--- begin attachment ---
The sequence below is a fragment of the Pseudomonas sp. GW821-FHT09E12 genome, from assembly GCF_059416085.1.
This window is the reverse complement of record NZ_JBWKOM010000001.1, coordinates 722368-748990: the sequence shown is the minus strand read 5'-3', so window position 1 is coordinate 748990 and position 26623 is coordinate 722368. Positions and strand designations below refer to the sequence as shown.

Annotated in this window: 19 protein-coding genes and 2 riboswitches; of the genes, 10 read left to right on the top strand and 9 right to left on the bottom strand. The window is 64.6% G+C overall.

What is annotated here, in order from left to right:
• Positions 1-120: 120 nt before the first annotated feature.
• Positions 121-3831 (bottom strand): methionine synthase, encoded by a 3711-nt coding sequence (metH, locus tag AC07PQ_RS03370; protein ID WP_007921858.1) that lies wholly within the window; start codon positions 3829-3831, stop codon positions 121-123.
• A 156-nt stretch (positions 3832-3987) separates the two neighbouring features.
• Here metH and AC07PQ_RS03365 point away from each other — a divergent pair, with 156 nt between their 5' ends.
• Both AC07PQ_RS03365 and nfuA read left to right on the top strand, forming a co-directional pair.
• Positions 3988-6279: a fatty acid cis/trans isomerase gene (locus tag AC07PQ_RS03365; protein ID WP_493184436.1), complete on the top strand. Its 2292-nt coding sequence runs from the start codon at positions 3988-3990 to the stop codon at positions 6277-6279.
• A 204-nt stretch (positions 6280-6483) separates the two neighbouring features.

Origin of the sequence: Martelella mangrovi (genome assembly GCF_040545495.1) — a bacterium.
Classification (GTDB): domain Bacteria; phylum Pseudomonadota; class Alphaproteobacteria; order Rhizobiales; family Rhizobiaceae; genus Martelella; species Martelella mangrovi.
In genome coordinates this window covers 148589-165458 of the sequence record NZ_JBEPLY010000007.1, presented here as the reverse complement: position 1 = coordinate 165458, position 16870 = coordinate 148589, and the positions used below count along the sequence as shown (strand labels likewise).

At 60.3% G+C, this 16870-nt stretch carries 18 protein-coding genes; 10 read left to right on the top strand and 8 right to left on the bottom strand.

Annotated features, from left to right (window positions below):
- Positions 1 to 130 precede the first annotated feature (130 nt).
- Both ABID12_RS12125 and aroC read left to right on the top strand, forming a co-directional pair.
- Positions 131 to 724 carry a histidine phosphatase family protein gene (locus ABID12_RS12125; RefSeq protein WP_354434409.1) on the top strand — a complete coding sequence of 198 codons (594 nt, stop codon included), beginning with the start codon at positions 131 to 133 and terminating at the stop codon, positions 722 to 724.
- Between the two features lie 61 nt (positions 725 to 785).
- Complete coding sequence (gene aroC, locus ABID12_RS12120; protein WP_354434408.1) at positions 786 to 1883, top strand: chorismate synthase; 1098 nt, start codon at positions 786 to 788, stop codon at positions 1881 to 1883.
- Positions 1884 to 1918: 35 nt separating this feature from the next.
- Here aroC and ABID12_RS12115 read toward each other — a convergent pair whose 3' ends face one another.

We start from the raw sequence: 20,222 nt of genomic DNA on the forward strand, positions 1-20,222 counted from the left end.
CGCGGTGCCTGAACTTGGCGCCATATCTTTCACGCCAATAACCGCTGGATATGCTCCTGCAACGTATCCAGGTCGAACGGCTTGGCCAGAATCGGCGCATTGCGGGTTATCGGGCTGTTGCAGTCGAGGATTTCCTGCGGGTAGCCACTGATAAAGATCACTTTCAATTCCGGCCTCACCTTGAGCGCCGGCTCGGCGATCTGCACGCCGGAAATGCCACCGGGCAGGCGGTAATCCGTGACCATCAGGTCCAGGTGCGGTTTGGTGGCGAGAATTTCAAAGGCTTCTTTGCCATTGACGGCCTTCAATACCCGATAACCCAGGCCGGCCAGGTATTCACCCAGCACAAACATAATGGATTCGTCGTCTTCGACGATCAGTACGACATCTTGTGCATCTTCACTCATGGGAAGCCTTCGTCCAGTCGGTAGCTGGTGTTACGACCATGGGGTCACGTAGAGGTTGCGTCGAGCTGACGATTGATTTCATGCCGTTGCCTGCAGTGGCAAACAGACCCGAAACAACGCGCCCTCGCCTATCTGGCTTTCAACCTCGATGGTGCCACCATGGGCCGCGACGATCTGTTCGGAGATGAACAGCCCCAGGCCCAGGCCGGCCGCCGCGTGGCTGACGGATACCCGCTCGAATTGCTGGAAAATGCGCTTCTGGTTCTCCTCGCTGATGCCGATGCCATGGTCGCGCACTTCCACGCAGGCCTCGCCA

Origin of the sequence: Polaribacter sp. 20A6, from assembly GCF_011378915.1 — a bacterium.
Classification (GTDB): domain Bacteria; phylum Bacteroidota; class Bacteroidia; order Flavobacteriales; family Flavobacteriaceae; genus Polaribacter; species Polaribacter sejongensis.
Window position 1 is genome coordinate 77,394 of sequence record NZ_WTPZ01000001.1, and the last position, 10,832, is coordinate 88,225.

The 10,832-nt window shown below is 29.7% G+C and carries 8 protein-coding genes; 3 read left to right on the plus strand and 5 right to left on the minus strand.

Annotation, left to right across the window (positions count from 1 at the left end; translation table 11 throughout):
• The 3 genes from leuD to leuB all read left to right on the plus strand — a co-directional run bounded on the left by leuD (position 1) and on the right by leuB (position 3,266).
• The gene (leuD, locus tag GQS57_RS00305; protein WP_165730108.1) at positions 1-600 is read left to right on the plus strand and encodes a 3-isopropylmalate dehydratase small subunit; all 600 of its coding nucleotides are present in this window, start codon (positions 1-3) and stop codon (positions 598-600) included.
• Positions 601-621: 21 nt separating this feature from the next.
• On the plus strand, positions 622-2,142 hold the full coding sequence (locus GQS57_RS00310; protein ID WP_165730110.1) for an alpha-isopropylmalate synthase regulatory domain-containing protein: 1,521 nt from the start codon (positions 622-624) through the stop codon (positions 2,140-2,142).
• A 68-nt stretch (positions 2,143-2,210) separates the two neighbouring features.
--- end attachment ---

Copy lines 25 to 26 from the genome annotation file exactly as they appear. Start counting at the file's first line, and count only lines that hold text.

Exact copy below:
CGCGGTGCCTGAACTTGGCGCCATATCTTTCACGCCAATAACCGCTGGATATGCTCCTGCAACGTATCCAGGTCGAACGGCTTGGCCAGAATCGGCGCATTGCGGGTTATCGGGCTGTTGCAGTCGAGGATTTCCTGCGGGTAGCCACTGATAAAGATCACTTTCAATTCCGGCCTCACCTTGAGCGCCGGCTCGGCGATCTGCACGCCGGAAATGCCACCGGGCAGGCGGTAATCCGTGACCATCAGGTCCAGGTGCGGTTTGGTGGCGAGAATTTCAAAGGCTTCTTTGCCATTGACGGCCTTCAATACCCGATAACCCAGGCCGGCCAGGTATTCACCCAGCACAAACATAATGGATTCGTCGTCTTCGACGATCAGTACGACATCTTGTGCATCTTCACTCATGGGAAGCCTTCGTCCAGTCGGTAGCTGGTGTTACGACCATGGGGTCACGTAGAGGTTGCGTCGAGCTGACGATTGATTTCATGCCGTTGCCTGCAGTGGCAAACAGACCCGAAACAACGCGCCCTCGCCTATCTGGCTTTCAACCTCGATGGTGCCACCATGGGCCGCGACGATCTGTTCGGAGATGAACAGCCCCAGGCCCAGGCCGGCCGCCGCGTGGCTGACGGATACCCGCTCGAATTGCTGGAAAATGCGCTTCTGGTTCTCCTCGCTGATGCCGATGCCATGGTCGCGCACTTCCACGCAGGCCTCGCCA

Origin of the sequence: Polaribacter sp. 20A6, from assembly GCF_011378915.1 — a bacterium.